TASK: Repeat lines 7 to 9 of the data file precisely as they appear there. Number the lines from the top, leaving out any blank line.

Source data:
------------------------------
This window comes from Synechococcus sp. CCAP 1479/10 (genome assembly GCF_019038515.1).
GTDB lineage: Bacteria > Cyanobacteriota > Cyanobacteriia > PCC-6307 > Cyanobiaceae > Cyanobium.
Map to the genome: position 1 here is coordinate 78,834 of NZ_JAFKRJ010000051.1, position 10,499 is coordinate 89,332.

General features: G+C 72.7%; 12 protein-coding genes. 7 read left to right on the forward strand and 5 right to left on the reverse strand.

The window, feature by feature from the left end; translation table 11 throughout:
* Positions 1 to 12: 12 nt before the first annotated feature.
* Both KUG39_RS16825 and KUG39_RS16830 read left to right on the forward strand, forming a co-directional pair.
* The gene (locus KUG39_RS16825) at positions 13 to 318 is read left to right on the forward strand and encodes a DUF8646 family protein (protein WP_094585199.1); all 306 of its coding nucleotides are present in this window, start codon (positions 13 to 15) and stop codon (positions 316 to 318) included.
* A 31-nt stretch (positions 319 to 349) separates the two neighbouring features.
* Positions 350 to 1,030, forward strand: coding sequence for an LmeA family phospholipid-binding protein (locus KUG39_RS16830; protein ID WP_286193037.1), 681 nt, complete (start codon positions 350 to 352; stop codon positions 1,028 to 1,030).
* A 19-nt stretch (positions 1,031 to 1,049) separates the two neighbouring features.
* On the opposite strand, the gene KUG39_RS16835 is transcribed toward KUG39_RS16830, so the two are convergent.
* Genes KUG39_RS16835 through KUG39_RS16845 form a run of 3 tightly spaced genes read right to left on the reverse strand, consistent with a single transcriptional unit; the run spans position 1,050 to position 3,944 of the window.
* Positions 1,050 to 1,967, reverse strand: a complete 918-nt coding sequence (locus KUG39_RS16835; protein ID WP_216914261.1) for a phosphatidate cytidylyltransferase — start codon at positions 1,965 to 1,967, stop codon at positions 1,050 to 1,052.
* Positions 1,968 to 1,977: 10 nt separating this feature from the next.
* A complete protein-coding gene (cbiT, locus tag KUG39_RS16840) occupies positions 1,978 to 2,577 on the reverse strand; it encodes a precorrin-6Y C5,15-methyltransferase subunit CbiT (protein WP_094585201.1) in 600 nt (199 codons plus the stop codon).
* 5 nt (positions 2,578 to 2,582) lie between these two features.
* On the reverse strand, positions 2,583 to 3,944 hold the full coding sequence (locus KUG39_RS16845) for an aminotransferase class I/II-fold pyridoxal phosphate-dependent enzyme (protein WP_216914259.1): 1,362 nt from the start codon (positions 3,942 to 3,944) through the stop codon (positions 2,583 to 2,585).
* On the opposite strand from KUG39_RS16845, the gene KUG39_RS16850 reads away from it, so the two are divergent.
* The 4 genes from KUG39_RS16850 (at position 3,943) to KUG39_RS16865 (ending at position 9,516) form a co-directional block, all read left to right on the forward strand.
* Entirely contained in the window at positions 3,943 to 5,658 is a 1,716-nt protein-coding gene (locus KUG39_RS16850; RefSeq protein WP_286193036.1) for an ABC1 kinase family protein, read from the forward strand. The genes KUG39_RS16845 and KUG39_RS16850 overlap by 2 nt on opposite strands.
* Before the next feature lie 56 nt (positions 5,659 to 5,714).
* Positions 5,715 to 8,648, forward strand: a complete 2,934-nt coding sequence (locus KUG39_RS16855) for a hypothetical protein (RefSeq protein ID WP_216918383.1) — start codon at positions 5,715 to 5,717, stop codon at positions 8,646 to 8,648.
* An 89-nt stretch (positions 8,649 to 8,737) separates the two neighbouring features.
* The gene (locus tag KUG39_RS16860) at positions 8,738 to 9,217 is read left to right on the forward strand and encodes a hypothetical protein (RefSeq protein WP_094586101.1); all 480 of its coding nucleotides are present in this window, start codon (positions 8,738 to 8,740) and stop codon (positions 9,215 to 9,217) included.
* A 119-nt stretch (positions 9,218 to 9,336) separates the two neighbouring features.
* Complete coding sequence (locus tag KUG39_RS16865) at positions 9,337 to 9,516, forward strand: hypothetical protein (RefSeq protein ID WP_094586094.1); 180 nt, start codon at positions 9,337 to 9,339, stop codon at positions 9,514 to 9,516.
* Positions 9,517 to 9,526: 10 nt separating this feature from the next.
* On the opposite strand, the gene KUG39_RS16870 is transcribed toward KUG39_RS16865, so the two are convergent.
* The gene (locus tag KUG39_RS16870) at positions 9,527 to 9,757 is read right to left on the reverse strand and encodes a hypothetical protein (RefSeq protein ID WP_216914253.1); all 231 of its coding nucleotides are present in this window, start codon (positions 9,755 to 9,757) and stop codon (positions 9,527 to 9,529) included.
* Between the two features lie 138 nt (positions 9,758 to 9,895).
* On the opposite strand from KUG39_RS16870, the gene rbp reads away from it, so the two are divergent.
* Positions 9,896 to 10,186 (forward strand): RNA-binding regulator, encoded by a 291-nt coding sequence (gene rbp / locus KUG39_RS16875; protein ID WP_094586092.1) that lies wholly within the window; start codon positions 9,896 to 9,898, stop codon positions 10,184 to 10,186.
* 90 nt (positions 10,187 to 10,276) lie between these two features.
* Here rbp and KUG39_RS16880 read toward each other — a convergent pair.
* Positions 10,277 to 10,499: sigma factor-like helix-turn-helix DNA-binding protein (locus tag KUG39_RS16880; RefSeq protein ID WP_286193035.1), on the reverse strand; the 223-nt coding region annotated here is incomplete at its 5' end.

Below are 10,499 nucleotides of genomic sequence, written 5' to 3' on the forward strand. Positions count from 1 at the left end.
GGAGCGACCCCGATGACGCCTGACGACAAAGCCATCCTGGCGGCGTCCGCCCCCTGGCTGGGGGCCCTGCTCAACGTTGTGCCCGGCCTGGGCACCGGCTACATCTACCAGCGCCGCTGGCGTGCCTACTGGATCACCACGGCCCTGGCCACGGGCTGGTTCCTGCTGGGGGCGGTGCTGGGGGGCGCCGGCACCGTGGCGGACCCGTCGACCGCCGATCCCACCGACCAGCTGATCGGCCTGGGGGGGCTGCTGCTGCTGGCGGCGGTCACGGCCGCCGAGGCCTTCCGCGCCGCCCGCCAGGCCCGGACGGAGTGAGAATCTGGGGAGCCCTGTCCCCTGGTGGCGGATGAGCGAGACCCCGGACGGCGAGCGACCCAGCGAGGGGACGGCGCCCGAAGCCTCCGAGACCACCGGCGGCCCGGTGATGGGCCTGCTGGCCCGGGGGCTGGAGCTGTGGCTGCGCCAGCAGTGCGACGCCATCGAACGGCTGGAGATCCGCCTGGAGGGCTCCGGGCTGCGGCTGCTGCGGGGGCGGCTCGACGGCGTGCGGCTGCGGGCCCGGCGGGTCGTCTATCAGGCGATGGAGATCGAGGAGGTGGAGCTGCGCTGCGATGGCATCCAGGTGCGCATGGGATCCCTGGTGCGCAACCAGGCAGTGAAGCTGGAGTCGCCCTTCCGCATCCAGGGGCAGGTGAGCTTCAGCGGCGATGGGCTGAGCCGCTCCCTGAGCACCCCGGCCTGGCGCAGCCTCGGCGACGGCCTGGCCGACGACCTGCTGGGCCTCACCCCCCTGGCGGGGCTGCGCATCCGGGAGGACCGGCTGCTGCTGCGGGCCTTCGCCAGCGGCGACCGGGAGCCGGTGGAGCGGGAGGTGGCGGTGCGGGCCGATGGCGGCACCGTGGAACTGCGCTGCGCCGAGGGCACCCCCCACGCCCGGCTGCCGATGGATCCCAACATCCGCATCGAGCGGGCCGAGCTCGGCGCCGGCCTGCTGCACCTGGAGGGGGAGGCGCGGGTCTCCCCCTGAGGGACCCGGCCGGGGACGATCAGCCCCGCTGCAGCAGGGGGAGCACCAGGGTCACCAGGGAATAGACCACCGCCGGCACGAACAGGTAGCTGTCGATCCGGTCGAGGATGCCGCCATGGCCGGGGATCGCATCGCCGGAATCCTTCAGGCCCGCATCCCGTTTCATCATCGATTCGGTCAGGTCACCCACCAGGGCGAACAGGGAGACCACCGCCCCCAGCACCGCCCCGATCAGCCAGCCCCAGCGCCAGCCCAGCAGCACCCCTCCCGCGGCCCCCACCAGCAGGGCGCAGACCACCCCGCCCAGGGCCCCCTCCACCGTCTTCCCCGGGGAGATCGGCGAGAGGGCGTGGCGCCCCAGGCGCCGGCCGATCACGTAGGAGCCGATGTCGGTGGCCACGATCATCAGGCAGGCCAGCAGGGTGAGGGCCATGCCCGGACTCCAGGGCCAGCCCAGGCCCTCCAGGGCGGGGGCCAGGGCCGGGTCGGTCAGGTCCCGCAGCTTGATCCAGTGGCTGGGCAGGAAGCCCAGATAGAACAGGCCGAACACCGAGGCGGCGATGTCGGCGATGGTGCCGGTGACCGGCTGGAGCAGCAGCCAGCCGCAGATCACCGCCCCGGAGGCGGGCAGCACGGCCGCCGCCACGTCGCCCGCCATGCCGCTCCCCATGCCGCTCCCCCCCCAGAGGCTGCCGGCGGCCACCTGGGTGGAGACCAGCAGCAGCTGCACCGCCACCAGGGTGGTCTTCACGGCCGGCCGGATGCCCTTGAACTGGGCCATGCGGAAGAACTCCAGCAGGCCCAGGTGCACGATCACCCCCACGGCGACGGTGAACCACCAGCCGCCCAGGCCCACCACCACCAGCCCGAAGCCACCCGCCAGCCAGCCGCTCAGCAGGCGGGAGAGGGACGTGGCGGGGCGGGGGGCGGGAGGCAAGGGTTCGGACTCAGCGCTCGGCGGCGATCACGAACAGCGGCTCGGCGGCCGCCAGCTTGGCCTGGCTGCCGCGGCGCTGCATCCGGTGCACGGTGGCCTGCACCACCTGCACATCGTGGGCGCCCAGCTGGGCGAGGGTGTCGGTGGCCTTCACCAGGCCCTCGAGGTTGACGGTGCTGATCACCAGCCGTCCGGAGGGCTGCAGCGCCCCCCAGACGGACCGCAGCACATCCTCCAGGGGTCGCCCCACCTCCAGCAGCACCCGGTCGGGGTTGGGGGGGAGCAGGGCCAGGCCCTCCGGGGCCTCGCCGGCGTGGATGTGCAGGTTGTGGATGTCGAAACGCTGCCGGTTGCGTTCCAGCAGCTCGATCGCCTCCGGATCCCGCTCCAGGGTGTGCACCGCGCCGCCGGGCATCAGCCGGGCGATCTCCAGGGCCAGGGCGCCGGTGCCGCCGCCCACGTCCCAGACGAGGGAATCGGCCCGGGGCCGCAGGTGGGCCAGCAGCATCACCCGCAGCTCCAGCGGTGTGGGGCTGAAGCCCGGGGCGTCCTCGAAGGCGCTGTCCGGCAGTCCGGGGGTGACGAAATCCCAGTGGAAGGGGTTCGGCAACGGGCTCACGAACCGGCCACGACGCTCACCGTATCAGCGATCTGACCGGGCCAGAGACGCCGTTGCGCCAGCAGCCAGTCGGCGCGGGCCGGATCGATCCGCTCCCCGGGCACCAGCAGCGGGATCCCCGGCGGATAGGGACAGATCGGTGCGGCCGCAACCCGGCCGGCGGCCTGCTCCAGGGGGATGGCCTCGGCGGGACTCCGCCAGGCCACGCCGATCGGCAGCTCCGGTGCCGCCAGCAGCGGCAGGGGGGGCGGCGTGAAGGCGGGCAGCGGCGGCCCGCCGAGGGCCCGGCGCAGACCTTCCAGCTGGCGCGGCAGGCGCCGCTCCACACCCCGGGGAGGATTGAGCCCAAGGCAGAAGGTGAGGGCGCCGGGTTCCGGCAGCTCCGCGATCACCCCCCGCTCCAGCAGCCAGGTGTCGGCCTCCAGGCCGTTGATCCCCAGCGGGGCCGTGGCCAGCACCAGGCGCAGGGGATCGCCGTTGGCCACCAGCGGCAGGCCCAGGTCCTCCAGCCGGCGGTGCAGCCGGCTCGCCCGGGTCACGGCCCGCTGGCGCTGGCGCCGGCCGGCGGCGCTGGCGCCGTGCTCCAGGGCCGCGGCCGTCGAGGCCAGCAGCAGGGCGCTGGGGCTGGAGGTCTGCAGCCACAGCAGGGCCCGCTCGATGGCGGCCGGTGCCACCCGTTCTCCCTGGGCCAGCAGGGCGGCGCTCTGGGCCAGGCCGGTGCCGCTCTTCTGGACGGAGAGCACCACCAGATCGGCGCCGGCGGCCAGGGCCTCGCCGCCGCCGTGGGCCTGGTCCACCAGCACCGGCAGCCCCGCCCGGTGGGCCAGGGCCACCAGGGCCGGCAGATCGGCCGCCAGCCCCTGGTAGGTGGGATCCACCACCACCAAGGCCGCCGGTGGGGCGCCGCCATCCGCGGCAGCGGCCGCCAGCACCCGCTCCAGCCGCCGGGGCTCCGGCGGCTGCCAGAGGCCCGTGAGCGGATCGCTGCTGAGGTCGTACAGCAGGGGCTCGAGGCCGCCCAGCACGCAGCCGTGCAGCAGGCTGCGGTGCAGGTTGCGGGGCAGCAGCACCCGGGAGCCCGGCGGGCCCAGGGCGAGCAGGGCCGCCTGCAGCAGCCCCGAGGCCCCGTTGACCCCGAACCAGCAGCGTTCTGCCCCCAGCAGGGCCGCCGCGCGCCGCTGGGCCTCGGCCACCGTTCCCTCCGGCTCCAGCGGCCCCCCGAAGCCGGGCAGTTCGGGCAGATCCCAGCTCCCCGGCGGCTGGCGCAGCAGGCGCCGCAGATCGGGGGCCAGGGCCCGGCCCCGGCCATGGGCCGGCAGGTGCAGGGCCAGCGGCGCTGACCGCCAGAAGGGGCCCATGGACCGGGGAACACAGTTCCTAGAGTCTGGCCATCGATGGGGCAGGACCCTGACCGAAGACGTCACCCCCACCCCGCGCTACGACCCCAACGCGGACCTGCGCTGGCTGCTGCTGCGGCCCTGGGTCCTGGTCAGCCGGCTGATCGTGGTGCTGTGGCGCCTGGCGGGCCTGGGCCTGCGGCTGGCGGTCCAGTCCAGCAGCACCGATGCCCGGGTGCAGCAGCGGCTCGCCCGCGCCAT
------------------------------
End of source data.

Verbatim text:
* Both KUG39_RS16825 and KUG39_RS16830 read left to right on the forward strand, forming a co-directional pair.
* The gene (locus KUG39_RS16825) at positions 13 to 318 is read left to right on the forward strand and encodes a DUF8646 family protein (protein WP_094585199.1); all 306 of its coding nucleotides are present in this window, start codon (positions 13 to 15) and stop codon (positions 316 to 318) included.
* A 31-nt stretch (positions 319 to 349) separates the two neighbouring features.